China to boost economy by getting people to jump out of planes

A wingsuit flier competes during the 3rd Red Bull WWL China Grand Prix on Tianmen Mountain in Zhangjiajie city, central China's Hunan province, 14 October 2014. The 3rd Red Bull WWL China Grand Prix kicked off on Tianmen Mountain in the central Chinese city of Zhangjiajie on Tuesday (14 October 2014). A total of 19 wingsuit fliers from across the world take part in the six-day competition. Ten of them will win out after two rounds and will join the first six winners of the last championship in the final elimination round on October 18.



China has targets for just about everything, from ethanol production to reaching Mars.
Now the top economic planning body wants to get more tourists to hit the road, and has even announced targets for skydiving, water skiing and mountain climbing, as authorities push for more consumer spending to aid the economic transition away from old industrial drivers.
The goal is for 7 trillion yuan ($1 trillion) in tourism spending in 2020 and 20 percent average annual growth in investment in the industry by then, the National Development and Reform Commission said this month. The planning body also wants to make outdoor activities a 900 billion yuan industry by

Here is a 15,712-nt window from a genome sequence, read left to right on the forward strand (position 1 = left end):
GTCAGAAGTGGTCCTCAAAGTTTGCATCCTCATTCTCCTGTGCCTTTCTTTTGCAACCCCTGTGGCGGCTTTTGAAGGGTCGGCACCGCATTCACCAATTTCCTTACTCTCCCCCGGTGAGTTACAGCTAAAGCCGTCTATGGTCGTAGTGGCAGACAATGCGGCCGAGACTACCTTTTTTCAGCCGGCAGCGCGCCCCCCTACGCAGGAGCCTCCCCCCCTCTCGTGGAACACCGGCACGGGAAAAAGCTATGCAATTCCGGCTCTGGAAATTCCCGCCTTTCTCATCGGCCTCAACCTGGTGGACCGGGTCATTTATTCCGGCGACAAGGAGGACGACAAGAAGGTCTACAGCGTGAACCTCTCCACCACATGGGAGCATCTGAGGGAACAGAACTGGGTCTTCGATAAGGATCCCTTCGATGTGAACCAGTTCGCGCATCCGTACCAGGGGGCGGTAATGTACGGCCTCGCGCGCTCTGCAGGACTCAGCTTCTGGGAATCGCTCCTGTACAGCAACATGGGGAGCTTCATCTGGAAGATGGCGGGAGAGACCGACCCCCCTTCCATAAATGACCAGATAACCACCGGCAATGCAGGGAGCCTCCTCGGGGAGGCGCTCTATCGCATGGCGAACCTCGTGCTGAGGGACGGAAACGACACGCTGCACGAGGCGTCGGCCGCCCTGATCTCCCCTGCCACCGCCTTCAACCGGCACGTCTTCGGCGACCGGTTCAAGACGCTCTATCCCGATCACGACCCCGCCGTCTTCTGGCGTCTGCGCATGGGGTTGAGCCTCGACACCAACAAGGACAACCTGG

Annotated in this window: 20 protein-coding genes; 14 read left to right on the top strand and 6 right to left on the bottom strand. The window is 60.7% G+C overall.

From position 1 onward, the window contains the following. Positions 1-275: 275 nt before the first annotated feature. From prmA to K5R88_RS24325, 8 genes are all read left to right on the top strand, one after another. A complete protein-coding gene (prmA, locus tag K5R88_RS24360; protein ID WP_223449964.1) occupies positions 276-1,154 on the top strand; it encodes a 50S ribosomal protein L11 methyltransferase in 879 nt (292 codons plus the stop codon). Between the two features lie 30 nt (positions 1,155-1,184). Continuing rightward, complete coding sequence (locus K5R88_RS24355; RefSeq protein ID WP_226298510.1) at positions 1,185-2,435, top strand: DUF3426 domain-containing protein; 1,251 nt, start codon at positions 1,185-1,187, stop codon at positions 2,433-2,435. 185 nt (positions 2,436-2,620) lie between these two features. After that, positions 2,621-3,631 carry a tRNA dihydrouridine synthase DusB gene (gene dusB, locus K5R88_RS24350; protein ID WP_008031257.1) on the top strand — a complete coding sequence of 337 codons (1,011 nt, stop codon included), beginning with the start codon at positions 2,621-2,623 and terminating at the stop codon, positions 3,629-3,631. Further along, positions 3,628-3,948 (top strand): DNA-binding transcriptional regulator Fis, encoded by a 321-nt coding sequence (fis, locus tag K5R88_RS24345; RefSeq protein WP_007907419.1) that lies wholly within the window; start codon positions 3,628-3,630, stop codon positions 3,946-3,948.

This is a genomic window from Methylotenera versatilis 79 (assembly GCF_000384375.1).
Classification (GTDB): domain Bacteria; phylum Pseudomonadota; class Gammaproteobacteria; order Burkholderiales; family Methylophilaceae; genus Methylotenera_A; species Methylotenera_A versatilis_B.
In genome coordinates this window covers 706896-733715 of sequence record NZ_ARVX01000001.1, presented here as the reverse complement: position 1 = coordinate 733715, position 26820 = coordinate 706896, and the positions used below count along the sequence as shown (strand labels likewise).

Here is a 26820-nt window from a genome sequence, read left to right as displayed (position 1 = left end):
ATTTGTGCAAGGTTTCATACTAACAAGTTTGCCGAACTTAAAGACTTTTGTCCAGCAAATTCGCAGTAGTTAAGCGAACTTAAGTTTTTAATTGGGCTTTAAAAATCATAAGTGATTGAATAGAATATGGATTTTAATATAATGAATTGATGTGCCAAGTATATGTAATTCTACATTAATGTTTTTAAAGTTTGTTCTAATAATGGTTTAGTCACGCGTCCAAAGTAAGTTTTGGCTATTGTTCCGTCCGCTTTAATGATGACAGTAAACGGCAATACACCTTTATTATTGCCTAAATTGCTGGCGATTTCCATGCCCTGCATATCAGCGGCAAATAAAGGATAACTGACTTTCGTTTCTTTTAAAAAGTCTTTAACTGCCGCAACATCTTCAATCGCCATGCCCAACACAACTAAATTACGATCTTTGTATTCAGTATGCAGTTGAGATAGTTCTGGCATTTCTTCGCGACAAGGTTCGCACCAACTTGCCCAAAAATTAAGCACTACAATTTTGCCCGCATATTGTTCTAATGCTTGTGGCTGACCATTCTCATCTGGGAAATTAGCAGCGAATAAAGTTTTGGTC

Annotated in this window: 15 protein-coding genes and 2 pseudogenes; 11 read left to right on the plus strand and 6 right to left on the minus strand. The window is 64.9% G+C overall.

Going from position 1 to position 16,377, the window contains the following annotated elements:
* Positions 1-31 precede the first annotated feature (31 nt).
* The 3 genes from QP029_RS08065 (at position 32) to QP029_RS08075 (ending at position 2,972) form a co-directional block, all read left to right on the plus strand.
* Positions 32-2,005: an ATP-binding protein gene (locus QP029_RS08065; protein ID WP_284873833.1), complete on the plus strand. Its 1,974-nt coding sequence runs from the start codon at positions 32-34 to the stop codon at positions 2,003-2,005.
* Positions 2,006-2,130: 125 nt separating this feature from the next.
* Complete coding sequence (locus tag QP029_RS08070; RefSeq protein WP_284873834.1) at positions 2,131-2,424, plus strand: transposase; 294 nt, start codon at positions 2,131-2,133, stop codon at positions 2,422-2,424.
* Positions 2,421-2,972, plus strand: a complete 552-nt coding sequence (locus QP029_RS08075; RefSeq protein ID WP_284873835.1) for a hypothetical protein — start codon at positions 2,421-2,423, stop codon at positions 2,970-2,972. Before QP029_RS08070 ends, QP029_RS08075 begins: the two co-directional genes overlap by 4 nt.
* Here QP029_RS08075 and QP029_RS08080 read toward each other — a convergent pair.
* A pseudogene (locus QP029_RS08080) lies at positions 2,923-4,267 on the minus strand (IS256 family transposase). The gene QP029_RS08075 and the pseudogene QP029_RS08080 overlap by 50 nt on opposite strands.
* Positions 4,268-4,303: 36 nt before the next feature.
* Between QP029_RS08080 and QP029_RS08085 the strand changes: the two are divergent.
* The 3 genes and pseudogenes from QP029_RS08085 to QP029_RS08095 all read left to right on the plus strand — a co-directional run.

Authorities have even more specific annual targets for 2020: total output of 200 billion yuan from airborne sports, 300 billion yuan of aquatic activities, and 400 billion yuan of mountain sports such as hiking, climbing and biking, NDRC officials said at a recent briefing in Beijing.
All those targets are intended to serve an overarching objective: President Xi Jinping’s plan to double 2010 gross domestic product by 2020 and keep the world’s second-largest economy chugging along with average growth of at least 6.5 percent for five years.
“Chinese residents have moved from waves of emulative spending to more individualized, diverse and high-quality consumption” in sectors ranging from tourism to culture to sports, Cong Liang, director of the NDRC’s national economy department, told reporters at a recent briefing. “There’s a huge potential to unleash.”
China, host of the 2022 winter Olympics outside the capital, wants to get 300 million people on the ski slopes, generating a projected 600 billion yuan by 2020. Authorities also plan to build 2,000 recreational vehicle camp grounds by the end of the decade.
The country is increasingly relying on consumers to drive growth. Such spending accounted for 71 percent of economic expansion in the first three quarters of 2016.
Airborne sports are “high-technology, fashionable, and can clearly drive related sectors,” according to a government document outlining its plans.
The goal is to build 2,000 “flying camps,” create 1,000 clubs for airborne activities and lure 20 million people to participate in airborne sports.

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